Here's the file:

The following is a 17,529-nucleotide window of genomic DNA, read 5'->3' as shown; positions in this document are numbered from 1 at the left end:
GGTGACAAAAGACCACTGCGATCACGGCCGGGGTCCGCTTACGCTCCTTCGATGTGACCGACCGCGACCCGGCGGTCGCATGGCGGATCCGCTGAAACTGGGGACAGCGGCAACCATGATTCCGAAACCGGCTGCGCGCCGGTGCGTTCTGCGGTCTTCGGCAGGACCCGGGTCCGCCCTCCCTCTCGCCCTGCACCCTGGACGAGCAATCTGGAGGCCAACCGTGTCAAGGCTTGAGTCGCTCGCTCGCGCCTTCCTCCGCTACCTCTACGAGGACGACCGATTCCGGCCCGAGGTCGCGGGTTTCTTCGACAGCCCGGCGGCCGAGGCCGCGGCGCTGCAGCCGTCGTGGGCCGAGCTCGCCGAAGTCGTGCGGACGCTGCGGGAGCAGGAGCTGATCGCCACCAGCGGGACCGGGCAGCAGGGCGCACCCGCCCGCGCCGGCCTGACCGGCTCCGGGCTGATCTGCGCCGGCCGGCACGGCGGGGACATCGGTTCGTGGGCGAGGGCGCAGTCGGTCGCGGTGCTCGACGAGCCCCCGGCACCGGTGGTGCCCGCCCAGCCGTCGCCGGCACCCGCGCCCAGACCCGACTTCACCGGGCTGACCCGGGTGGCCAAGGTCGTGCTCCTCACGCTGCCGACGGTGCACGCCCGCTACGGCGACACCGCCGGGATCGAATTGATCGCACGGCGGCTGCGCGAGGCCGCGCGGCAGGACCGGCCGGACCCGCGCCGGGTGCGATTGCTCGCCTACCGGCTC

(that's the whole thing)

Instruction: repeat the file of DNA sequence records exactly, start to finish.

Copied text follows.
The following is a 17,529-nucleotide window of genomic DNA, read 5'->3' as shown; positions in this document are numbered from 1 at the left end:
GGTGACAAAAGACCACTGCGATCACGGCCGGGGTCCGCTTACGCTCCTTCGATGTGACCGACCGCGACCCGGCGGTCGCATGGCGGATCCGCTGAAACTGGGGACAGCGGCAACCATGATTCCGAAACCGGCTGCGCGCCGGTGCGTTCTGCGGTCTTCGGCAGGACCCGGGTCCGCCCTCCCTCTCGCCCTGCACCCTGGACGAGCAATCTGGAGGCCAACCGTGTCAAGGCTTGAGTCGCTCGCTCGCGCCTTCCTCCGCTACCTCTACGAGGACGACCGATTCCGGCCCGAGGTCGCGGGTTTCTTCGACAGCCCGGCGGCCGAGGCCGCGGCGCTGCAGCCGTCGTGGGCCGAGCTCGCCGAAGTCGTGCGGACGCTGCGGGAGCAGGAGCTGATCGCCACCAGCGGGACCGGGCAGCAGGGCGCACCCGCCCGCGCCGGCCTGACCGGCTCCGGGCTGATCTGCGCCGGCCGGCACGGCGGGGACATCGGTTCGTGGGCGAGGGCGCAGTCGGTCGCGGTGCTCGACGAGCCCCCGGCACCGGTGGTGCCCGCCCAGCCGTCGCCGGCACCCGCGCCCAGACCCGACTTCACCGGGCTGACCCGGGTGGCCAAGGTCGTGCTCCTCACGCTGCCGACGGTGCACGCCCGCTACGGCGACACCGCCGGGATCGAATTGATCGCACGGCGGCTGCGCGAGGCCGCGCGGCAGGACCGGCCGGACCCGCGCCGGGTGCGATTGCTCGCCTACCGGCTC